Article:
This Sunday we will hear a poem by e.e. cummings ‘i thank you God’, and consider ways we might take up the chorus and be springs of thanksgiving to God for faith, for life …


i thank You God for most this amazing
day: for the leaping greenly spirits of trees
and a blue true dream of sky; and for everything
which is natural which is infinite which is yes

(i who have died am alive again today,
and this is the sun’s birthday; this is the birth
day of life and of love and wings: and of the gay
great happening illimitably earth)

how should tasting touching hearing seeing
breathing any–lifted from the no
of all nothing–human merely being
doubt unimaginable You?

(now the ears of my ears awake and
now the eyes of my eyes are opened)

e.e. cummings (1894-1962)

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I was not really surprised. I usually try to find a work of art to place on the cover of the Order of Service, one that is related to the theme of the morning’s sermon. You will notice below that the photo that finally filled the place is a rather generic one of the church steeple with the St. Andrew’s cross atop.  My search this week retrieved little that was relevant.  When I typed in the word ‘eternity’, Google insisted on providing me with images of a perfume and the like!

We are continuing our series of summer prayers, and this Sunday will focus on one by the great English poet and preacher John Donne (1572-1631). We will read the biblical passage on which he was preaching when he shared these words (the story of Jacob seeing a ladder of communication between earth and heaven, between humanity and the Holy One: Genesis 28:10-19), and then his prayer itself:

Bring us, O Lord God, at our last awakening into the house and gate of heaven, to enter into that gate and dwell in that house where shall be no darkness nor dazzling, but one equal light; no noise nor silence, but one equal music; no fears nor hopes, but one equal possession; no ends nor beginnings, but one equal eternity; in the habitations of thy glory and dominion, world without end. Amen.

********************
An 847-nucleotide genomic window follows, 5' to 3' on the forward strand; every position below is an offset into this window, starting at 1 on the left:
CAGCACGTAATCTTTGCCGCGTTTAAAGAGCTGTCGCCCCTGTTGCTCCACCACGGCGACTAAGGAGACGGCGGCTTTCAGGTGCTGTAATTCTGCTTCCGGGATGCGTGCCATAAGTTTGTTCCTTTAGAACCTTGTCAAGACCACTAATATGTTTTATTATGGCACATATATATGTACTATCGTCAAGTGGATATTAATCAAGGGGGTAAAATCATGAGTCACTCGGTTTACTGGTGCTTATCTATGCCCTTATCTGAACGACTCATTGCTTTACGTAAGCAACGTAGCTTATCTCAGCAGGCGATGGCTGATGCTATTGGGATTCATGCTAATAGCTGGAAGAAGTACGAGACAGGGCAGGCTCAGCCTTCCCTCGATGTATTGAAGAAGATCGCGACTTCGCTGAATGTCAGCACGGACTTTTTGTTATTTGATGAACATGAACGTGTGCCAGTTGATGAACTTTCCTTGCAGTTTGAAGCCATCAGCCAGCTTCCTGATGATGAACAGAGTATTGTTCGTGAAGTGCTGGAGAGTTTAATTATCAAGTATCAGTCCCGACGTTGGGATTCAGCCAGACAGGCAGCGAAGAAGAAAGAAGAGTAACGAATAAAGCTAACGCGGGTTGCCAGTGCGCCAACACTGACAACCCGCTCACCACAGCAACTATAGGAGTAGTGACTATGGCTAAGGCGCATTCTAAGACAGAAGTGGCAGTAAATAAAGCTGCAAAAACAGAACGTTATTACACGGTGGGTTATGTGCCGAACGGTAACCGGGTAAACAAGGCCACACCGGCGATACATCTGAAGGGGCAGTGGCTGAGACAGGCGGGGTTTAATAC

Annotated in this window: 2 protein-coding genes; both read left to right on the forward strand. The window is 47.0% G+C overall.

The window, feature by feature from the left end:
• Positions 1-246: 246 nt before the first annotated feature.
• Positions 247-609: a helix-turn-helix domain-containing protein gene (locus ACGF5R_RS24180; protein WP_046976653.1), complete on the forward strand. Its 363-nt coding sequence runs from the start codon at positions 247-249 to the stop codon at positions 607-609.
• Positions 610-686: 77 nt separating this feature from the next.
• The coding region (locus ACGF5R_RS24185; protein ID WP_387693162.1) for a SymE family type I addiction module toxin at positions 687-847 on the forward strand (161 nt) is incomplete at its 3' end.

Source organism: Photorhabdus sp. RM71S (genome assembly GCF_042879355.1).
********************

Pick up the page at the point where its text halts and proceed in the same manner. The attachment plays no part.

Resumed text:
Donne uses four phrases that evoke four dimensions of human life as we know it – sight, sound, security and time – and after naming the extremes that we know only too well, Donne describes the promise of heaven as being ‘equal’. The declaration is of balance, of completion, in the presence of God. It is a perspective and promise that is not an escape but an encouragement for life now. Eternity not only provides strength for the journey but shapes the contours of the journey. We believe it is Jesus who leads us to ‘dwell in that house’, and also that his way is one of care for neighbour, of justice for the poor and peace for all. I believe it was Oliver Wendall Holmes who said that ‘Some people are so heavenly minded that they are no earthly good’, but perhaps he had it backwards – might it be that more consideration of eternity might shape a better life and world now?

Reflect upon the wisdom of other Christians printed at the end of the Sunday morning bulletin below. And if you are in the area, join us in the worship of God!

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P33 Celtic Cross at sunrise

The season of summer can be a time of reflection and renewal.
As each of these weeks begin, I invite you to be opened more fully to the mystery and opportunity of life by considering the experiences and prayers of others before us.

This Sunday I will explore a prayer by Alistair Maclean, a minister of the Church of Scotland and Gaelic scholar, who captured a new way of thinking about and speaking to God in the tradition of the people of the Hebridean islands. The phrases are evocative in their beauty, the assurance is strong in the gospel of God’s care …

Though the dawn breaks cheerless on this isle today,
my spirit walks upon a path of light.
For I know my greatness,
Thou hast built me a throne within thy heart.